With the horror of Trump/Bannon upon us, it's all to easy to think that these are the worst of all possible times and the nadir of our nation's history.
I am scared, truly scared. Scared most of all, by his attacks on the press, most especially "The New York Times." This is classic fascist behavior. And, worse, as Pulitzer-winner Anne Applebaum points out, what's scary is not what Trump supporters believe, but the fact that they live in an entirely different reality and under an entirely different set of facts.
There's nothing wrong with a nation having a difference of opinion. But not sharing a common reality, well, that is truly terrifying.
That said, when I get really despondent, I plumb the recesses of my memory and go back to 1968.
Now that was a year.
We had 500,000 troops on the ground in Viet Nam and lost 17,000 boys, more than were lost in our Iraq and Afghanistan fiascos over their ten year durations combined. We also killed 250,000 Vietnamese.
There were riots in over 100 American cities including Wilmington, DE which was occupied by the National Guard for more than six months, Baltimore, Chicago, Washington, DC, Louisville, Kansas City, MO and more.
Bobby Kennedy was shot as was Dr. Martin Luther King. There were riots at the Democratic convention in Chicago. And arch-racist and segregationist George Wallace won almost 50 electoral votes in the south, including Georgia, Mississippi, Alabama, Arkansas, Louisiana, and one vote in North Carolina.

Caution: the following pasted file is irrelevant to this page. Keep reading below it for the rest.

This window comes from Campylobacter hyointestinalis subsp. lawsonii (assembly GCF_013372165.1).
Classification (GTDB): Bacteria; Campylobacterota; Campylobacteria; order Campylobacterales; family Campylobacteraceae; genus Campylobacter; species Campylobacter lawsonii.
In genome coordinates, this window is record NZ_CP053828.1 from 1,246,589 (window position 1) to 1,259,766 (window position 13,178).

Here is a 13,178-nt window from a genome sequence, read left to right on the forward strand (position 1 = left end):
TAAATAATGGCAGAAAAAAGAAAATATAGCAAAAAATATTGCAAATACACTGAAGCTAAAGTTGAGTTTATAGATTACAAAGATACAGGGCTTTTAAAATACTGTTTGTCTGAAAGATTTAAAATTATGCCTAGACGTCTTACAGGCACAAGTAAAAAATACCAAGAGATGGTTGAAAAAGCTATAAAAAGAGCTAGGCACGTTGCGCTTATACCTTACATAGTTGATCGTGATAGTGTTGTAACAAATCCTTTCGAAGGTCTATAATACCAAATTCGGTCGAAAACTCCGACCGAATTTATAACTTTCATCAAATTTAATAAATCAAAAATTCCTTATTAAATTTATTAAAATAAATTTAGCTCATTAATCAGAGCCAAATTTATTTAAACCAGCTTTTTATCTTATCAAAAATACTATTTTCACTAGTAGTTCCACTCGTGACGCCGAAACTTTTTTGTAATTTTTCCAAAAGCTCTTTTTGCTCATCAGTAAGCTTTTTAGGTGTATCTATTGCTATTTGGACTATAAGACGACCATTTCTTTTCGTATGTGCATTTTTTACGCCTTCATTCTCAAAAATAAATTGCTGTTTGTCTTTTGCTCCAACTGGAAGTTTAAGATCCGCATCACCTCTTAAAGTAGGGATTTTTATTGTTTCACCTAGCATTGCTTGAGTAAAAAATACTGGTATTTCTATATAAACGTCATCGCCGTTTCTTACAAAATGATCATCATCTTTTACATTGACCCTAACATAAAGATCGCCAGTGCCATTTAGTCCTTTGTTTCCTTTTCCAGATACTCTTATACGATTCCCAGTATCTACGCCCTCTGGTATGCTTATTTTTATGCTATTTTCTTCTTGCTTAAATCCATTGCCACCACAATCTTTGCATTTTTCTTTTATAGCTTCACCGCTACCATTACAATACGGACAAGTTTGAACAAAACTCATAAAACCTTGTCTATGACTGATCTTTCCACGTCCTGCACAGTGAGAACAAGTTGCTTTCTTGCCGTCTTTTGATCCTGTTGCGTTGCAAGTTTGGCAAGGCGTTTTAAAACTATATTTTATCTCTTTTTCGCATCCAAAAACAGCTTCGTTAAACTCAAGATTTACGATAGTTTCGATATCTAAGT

Then, we elected Nixon as president. A man who allegedly conspired to continue the Vietnam war because stopping it would likely have cost him the election.
Not to mention that we had about twenty-thousand nuclear warheads aimed at the USSR and they had about twenty-thousand aimed at us. Oh, and China just exploded their first thermo-nuclear device just a few years earlier.
That's just stuff I remember, as a ten year old.
Racism. A brutal colonial war. Assassination. Blood in the streets. The spectre of nuclear annihilation.
I am not one to put a pangloss on Trump/Bannon. But it's worth remembering, I think, that America has always had tremendous travails, and has almost always fallen short of its promises and ideals.
I think of the line by Gandhi.
When asked what he thought of Western Civilization, he is reputed to have remarked, "I think it would be a good idea."